How to Treat Hemorrhoids at Home

Medically Reviewed by Zilpah Sheikh, MD on May 25, 2024
4 min read

If you're struggling with hemorrhoids, you may not need to see a doctor for quick ways to ease your itching and pain or for ongoing help to keep the discomfort from getting worse. The best treatments for hemorrhoids are often things you can do at home.

Many of these tips will help you avoid constipation and make it easier to go. That can stop hemorrhoids before they form, too.

Take warm baths. Soak in a bathtub filled with a few inches of warm water for about 15 minutes at a time. Do it two or three times a day and after every bowel movement. If you want to wash the area, too, use unscented soap and don't scrub.

There are also special "sitz baths" you can put directly on your toilet seat to make soaking easier.

Pat gently afterward to dry. You can even use a blow dryer on a cool setting if that feels better.





Rub on relief. Over-the-counter wipes or creams with lidocaine or witch hazel can soothe pain and itch with no side effects. Don't use one with hydrocortisone for more than a week unless your doctor says it's OK.

Apply the cream up to four times a day. Contact your doctor if your symptoms don't improve within a week. 

Ice it. Put a small cold pack on the trouble spot several times a day for 5 to 10 minutes at a time. It can dull pain and bring down the swelling for a little while. You can use a hemorrhoid ice pack designed especially for icing hemorrhoids or just an ice pack wrapped in a towel.

Consider painkillers. An over-the-counter medicine, like acetaminophen, aspirin, or ibuprofen, could help with soreness.

Add more fiber to your diet. Take a fiber supplement like psyllium husk powder (Konsyl or Metamucil) or methylcellulose (Citrucel) to help soften your stool. Try to get 20-35 grams of fiber a day.

Take a stool softener. Medicines like stool softeners can ease constipation and make it less painful to poop.

Try hemorrhoidal suppositories. A suppository is a solid form of medication that you insert into your rectum that can help relieve discomfort and swelling.

Limit your time on the toilet. If you don't go after a few minutes, don't wait or force something to happen. Try to get into a routine where you go at the same time every day.

Be gentle. If toilet paper is irritating, try dampening it first. Or use pre-moistened wipes, cotton balls, or alcohol-free baby wipes.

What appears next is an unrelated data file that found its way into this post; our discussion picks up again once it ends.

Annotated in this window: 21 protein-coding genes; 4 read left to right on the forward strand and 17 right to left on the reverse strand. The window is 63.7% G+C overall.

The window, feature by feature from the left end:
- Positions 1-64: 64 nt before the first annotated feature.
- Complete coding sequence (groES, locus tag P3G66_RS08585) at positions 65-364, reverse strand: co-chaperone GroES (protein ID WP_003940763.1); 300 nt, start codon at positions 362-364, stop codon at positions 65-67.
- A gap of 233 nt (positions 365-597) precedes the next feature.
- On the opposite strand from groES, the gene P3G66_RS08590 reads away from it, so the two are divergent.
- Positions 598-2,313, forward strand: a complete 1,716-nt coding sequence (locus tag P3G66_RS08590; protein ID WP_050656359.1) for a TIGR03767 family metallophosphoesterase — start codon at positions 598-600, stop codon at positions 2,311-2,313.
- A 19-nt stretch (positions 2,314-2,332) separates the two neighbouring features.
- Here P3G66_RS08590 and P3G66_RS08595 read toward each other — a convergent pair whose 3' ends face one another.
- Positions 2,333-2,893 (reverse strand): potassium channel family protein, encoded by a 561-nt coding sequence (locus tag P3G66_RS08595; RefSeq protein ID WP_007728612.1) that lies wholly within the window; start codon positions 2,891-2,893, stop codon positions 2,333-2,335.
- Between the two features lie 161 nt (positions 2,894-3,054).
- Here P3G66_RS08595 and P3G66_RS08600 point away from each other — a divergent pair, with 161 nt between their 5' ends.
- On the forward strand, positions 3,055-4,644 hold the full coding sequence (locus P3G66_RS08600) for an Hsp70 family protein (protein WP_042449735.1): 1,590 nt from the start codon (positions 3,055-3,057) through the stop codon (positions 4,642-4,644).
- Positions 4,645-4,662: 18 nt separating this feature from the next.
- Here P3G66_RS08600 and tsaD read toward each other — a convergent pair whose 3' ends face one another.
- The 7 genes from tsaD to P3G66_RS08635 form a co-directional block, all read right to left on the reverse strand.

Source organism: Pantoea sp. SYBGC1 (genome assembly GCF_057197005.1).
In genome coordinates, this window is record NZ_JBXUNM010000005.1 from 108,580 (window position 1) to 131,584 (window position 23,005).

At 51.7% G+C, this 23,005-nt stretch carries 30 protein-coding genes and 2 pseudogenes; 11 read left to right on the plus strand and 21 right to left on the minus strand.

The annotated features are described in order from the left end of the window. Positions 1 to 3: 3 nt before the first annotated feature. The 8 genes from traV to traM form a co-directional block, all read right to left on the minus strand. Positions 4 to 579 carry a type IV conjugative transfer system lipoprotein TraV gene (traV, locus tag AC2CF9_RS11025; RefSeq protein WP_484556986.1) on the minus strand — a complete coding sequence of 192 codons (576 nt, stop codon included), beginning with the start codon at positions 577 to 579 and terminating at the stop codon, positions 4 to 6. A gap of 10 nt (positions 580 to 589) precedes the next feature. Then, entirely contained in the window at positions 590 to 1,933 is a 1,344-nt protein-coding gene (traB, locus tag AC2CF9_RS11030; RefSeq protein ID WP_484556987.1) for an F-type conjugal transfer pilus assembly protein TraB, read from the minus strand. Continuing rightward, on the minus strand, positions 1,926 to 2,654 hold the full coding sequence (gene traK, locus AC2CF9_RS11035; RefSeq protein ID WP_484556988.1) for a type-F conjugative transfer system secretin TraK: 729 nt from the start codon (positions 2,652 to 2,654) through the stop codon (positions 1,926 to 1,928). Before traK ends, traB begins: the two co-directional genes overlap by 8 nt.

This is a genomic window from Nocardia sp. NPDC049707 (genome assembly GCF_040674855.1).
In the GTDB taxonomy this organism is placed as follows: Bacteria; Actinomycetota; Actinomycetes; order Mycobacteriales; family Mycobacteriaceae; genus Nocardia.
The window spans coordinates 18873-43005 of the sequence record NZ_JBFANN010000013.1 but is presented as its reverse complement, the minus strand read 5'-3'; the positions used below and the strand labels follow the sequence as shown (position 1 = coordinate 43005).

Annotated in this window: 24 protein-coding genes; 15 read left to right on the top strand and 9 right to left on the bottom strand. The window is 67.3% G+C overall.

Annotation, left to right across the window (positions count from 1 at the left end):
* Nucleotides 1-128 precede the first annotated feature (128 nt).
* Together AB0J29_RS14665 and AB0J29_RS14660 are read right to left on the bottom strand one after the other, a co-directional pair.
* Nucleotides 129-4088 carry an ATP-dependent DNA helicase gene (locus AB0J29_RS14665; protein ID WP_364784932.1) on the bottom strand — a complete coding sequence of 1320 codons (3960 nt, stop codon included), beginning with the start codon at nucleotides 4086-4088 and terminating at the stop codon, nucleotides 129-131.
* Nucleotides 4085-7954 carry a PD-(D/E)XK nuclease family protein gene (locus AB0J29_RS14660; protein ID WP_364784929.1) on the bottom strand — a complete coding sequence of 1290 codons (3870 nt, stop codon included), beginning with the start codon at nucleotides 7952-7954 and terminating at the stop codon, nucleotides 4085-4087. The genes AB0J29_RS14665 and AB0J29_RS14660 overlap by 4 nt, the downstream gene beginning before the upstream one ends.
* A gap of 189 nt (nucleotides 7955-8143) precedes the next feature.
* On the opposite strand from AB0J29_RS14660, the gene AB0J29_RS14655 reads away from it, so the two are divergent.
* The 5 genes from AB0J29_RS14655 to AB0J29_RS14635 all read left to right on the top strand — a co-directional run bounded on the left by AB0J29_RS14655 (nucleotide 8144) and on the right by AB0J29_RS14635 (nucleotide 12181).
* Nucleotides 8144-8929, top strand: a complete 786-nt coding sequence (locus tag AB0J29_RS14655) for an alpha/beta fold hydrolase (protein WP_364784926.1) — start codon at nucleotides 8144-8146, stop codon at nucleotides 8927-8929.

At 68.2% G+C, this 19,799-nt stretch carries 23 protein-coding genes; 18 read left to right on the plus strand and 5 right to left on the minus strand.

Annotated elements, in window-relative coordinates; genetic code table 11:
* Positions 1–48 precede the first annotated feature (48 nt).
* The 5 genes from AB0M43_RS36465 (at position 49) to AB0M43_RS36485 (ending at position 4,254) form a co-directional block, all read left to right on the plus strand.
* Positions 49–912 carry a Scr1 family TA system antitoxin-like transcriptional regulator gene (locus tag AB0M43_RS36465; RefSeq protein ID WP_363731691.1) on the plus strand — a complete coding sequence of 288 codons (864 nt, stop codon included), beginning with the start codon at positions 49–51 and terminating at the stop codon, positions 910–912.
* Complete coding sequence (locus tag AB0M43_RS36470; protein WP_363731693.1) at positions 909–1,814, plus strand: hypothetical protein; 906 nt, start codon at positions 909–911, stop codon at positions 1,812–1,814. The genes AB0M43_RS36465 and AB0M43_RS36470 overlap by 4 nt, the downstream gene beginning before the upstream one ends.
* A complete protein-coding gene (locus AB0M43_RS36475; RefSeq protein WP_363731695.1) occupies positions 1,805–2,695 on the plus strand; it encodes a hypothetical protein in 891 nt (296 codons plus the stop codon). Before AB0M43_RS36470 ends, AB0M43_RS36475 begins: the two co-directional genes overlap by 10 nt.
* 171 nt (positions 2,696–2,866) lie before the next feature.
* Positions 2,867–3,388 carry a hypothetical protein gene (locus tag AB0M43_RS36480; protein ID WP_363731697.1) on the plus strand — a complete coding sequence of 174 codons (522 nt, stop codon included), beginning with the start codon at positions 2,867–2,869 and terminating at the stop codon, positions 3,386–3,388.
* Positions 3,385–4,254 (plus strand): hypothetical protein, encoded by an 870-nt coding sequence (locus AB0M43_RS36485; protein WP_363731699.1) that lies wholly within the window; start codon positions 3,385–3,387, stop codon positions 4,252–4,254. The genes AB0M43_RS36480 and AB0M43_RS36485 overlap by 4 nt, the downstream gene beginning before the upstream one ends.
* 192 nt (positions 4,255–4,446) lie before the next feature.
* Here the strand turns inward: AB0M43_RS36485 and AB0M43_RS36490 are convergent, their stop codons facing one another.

Don't hold it in. When you feel like you have to go, do it. Don't wait for a better time or place. Stool can back up. And that can lead to straining and more pressure. Go as soon as you can when you feel the urge.

Try a squat position. Put a short bench or a stack of books under your feet when you go to the bathroom. Raising your knees as you sit on the toilet changes the position of your inner workings and could make bowel movements easier.

Choose cotton. Wear loose, soft underwear. It keeps the area aired out and stops moisture from building up, which can bother your hemorrhoids.

Add too much fiber too fast. Fiber softens your stools and helps them move through your body more easily. You'll find it in beans, whole-grain breads and cereals, and fresh fruits and veggies. You may also want to try a supplement if you can't get enough from foods. But be sure to add fiber slowly to help avoid gas and bloating.

Become dehydrated. Stay well hydrated to keep stools soft so they're easier to pass. Water is the best choice, so drink plenty throughout the day. Prune juice is a natural laxative and can help you go.

Skip exercise. Even brisk walking 20-30 minutes every day can help keep you from getting stopped up.

Forget to breathe. Keep the air moving in and out when you're working hard. It's common to hold your breath as you're pushing, pulling, or making an effort (you probably don't realize you're doing it) -- and that can lead to hemorrhoid pain and bleeding.

Sit on hard surfaces. Sit on a cushion instead of a hard surface. It will ease swelling for any hemorrhoids you have. It may also help prevent new ones from forming.

Sit still. If you must sit for a long time, get up every hour and move around for at least 5 minutes.

Scratch. You could damage the skin and make the irritation -- and the itching -- worse.

Most of the time, hemorrhoids go away on their own, but there are at home treatments you can try to ease your symptoms. Applying ice or topical hemorrhoid cream can soothe pain, but making lifestyle changes like getting more fiber in your diet, drinking plenty of water, and exercising can keep you regular and avoid hemorrhoid pain in the long-term. If your symptoms are painful and last longer than a week, contact your doctor.

Do hemorrhoids go away on their own?

Often, hemorrhoids will go away on their own within a week, but you can ease your symptoms with at home treatments by applying hemorrhoid cream and ice packs in the meantime.